Types of psychotic disorders


Psychosis refers to a group of illnesses that affect the functioning of the brain to the point where someone experiencing psychosis is unable to distinguish what is real and what is not. Around two in one hundred people will experience a psychotic episode. The cause of psychosis is not fully understood but its onset is thought to relate to family history, experiencing stressful events and drug use.

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Schizophrenia is a type of psychosis that affects the normal functioning of the brain and interferes with a person’s ability to think, feel and act. Symptoms include confused thinking, delusions, hallucinations, low motivation and changed feelings. If treatment is not received, people with persistent symptoms can also experience psychosis. About one in one hundred people develop schizophrenia at some point in their life, with most people affected during their late teens and early twenties.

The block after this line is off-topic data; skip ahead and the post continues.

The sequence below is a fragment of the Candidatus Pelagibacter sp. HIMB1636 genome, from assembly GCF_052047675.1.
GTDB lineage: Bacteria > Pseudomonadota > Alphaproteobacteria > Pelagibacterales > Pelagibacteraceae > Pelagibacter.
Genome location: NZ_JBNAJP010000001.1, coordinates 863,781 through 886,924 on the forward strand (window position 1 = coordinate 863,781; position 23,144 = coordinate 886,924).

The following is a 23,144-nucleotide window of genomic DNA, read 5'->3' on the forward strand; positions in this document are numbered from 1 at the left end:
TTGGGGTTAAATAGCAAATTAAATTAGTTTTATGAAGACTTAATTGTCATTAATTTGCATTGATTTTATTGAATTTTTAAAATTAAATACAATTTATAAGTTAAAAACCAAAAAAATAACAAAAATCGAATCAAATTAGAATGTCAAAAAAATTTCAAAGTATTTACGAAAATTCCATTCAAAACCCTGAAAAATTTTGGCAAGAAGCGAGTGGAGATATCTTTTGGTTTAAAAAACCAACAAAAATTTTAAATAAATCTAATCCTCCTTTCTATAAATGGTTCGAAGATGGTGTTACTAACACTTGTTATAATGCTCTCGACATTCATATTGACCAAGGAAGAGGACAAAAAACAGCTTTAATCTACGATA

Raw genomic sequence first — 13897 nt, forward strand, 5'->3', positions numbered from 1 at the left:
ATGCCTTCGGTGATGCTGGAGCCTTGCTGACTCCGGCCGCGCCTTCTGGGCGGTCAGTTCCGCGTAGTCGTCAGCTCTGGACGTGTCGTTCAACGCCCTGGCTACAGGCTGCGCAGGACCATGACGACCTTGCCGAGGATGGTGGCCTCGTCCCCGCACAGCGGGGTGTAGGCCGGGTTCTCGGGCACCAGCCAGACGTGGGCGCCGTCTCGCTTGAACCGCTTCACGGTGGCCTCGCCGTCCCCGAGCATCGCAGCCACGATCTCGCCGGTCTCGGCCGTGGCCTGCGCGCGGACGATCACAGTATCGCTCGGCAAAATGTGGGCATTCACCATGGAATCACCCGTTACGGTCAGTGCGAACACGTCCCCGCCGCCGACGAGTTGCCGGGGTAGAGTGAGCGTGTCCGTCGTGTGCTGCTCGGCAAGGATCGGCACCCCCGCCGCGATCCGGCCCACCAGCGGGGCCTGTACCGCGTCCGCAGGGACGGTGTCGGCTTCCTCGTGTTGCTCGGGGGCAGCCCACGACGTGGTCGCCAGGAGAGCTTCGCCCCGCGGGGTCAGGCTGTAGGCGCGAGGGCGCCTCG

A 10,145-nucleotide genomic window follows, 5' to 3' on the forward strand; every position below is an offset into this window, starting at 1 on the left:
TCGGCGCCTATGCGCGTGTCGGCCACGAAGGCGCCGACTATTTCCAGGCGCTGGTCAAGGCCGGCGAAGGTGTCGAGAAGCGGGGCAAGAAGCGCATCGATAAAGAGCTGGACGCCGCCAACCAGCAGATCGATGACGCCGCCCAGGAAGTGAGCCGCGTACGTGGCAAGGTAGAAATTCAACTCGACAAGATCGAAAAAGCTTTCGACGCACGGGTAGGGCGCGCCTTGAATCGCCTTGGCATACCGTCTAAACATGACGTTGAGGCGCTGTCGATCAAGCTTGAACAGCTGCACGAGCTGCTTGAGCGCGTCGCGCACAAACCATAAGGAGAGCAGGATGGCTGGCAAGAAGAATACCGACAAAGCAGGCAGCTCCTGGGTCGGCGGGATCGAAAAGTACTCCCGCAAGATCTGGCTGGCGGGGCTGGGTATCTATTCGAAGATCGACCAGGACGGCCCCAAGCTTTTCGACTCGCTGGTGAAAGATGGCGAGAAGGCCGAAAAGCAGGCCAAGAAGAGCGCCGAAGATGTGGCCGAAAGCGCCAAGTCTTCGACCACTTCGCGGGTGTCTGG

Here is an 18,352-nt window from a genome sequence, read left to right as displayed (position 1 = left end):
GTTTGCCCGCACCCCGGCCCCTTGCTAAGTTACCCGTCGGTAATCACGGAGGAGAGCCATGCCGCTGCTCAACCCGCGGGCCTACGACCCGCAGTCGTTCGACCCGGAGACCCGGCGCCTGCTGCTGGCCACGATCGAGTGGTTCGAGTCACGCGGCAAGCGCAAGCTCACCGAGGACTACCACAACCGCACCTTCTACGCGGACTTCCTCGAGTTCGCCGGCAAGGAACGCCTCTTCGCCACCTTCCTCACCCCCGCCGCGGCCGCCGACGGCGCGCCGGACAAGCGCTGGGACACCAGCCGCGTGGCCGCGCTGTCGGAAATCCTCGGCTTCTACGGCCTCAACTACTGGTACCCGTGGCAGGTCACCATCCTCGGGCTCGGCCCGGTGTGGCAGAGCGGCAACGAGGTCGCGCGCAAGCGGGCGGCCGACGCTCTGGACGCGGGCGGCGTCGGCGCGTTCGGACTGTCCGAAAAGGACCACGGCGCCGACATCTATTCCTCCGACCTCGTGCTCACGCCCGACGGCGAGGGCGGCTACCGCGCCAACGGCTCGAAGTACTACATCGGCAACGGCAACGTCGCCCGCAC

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Bipolar I

Bipolar is the term used to describe a set of ‘mood swing’ conditions. There are two general types of bipolar – bipolar disorder I and bipolar disorder II. Bipolar I is more severe, with people more likely to experience mania, have longer ‘highs’, and be more likely to have psychotic experiences. Bipolar disorder can commence during childhood but onset is most common during teens and early twenties.

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